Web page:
Independent Report Finds Gold Standard Carbon Credits To Be Reliable

Independent Report Finds Gold Standard Carbon Credits To Be Reliable - Carbon Herald

In the wake of recent criticism of carbon credits, a report from independent analysts confirmed the reliability of Gold Standard carbon credits. 

Just recently, we reported on a new study, according to which millions of carbon credits were released by forest offsetting projects based on grossly overinflated environmental impact estimates. 

As a result, carbon offset critics have sounded the alarm that vast amounts of these carbon credits would become ‘stranded assets’ and lose speculators billions of dollars.

Source: Gold Standard

However, a new analysis of the Gold Standard, which is a voluntary carbon offset program focused on progressing the United Nations’ Sustainable Development Goals (SDGs), for the Global Goals Certification Program showed promising results. 

Namely, the report confirms the program’s rigorous certification standards and science-based monitoring, verification and reporting (MRV), all of which suggests strong project design. 

“By adhering to the Gold Standard requirements, carbon offset projects can deliver real, measurable, and long-lasting emissions reductions, which is crucial for addressing climate change,” the report says.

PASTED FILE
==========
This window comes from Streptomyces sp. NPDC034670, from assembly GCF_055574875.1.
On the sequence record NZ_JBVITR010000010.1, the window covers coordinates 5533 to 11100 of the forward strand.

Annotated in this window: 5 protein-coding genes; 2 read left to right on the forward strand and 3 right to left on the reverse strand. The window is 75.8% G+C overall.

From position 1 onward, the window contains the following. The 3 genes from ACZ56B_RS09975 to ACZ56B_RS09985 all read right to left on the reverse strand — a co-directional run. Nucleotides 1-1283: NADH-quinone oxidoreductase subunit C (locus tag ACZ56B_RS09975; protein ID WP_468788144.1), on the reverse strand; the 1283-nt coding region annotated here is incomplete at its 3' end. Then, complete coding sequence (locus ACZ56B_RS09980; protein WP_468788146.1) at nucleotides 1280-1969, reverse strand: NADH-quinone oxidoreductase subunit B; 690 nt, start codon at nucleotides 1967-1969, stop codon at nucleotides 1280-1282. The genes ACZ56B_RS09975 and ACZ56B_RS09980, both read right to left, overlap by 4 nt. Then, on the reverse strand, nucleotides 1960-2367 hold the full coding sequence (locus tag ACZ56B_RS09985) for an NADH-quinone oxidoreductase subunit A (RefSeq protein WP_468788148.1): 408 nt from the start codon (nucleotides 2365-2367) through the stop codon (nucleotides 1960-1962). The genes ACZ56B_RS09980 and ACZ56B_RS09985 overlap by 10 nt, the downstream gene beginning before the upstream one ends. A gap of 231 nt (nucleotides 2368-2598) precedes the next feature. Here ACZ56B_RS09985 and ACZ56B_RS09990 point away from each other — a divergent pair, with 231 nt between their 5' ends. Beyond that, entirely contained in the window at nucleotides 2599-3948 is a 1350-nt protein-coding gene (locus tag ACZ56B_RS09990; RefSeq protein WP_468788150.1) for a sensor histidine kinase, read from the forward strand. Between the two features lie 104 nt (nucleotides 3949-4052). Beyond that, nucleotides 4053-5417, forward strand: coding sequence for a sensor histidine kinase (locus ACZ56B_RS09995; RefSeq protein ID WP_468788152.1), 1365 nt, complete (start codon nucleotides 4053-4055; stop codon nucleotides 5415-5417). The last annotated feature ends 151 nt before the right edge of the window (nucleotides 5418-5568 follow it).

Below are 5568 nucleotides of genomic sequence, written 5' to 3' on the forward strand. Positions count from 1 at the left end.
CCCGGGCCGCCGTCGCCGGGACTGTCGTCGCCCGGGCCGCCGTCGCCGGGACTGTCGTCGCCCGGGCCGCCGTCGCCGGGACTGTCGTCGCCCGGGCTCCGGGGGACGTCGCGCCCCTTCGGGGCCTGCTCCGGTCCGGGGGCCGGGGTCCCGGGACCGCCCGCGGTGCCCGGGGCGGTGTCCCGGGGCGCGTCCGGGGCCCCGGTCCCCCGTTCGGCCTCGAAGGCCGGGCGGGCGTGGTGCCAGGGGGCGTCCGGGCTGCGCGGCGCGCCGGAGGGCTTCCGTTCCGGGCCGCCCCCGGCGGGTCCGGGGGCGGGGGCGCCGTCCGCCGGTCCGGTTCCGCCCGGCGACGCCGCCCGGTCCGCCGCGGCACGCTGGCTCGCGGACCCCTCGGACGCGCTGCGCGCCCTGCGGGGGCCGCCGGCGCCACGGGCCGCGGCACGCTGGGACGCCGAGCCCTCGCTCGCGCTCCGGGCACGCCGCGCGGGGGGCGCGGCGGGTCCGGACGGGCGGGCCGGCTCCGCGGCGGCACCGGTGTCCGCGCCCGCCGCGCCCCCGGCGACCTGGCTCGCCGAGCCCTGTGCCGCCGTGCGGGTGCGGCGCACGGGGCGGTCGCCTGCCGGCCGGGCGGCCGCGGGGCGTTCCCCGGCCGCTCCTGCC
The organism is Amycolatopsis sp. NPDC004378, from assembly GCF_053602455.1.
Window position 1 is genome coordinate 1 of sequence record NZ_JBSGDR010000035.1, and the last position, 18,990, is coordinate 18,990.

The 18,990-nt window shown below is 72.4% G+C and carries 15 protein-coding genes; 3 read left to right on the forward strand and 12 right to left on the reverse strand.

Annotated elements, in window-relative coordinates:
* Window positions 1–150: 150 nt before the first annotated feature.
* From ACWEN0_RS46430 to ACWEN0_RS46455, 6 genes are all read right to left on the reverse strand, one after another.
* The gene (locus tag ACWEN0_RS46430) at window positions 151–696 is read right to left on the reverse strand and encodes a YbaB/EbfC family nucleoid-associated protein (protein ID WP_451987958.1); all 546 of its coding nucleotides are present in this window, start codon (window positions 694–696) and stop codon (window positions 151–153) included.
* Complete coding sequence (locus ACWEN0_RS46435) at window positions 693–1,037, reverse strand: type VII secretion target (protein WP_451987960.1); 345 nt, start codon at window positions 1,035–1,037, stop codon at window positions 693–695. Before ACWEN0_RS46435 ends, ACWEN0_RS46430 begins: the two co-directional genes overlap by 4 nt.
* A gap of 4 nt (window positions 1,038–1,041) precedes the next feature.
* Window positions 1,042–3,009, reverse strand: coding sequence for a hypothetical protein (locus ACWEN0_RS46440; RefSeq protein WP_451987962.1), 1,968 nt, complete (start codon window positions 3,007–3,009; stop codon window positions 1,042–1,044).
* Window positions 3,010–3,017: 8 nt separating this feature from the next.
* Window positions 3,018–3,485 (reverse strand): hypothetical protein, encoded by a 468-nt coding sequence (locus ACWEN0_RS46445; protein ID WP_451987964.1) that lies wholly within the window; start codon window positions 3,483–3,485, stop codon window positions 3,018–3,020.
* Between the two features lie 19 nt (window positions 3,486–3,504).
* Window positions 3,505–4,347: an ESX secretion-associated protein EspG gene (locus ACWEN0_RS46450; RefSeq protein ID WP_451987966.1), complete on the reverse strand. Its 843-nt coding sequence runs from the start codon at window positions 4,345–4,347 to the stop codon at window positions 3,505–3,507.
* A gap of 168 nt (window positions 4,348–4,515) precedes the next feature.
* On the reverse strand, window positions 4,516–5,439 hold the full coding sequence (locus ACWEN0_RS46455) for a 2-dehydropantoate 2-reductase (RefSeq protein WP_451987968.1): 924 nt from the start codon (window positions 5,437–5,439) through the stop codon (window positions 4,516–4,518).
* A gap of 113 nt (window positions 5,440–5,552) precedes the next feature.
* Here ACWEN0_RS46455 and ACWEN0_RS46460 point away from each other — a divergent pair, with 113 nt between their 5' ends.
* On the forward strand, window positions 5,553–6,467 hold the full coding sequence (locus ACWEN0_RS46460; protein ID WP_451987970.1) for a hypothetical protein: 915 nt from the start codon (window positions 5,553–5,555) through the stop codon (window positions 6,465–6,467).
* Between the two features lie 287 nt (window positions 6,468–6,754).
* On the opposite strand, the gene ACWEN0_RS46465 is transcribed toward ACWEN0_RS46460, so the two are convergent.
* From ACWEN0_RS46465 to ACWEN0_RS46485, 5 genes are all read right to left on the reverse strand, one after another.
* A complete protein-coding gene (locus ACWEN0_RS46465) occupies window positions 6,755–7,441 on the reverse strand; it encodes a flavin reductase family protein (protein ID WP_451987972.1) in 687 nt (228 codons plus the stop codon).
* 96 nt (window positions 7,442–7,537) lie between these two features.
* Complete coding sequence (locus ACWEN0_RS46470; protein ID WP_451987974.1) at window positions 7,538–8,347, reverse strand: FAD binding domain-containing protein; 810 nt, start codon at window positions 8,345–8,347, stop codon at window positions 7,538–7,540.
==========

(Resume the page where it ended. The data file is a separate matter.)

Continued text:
Relevant: ICVCM Publishes Criteria For Core Carbon Principle Standards

One concern in particular that comes up with regards to carbon offsets and carbon credits is the ratio of retirements of vintage carbon credits to issuance of new credits. 

In the above graph provided by the Gold Standard, this ratio is clearly visible, as are the consistent retirements of Gold Standard credits, demonstrating very low chances of becoming ‘stranded assets’. 

Each of the carbon credits issued by the Gold Standard represents the removal of at least 1 metric ton of carbon dioxide equivalent (CO2e), and the new report confirms the strict and transparent approach the program upholds. 

Read more: Gold Standard Pauses Issuance Of Carbon Credits From Zimbabwe

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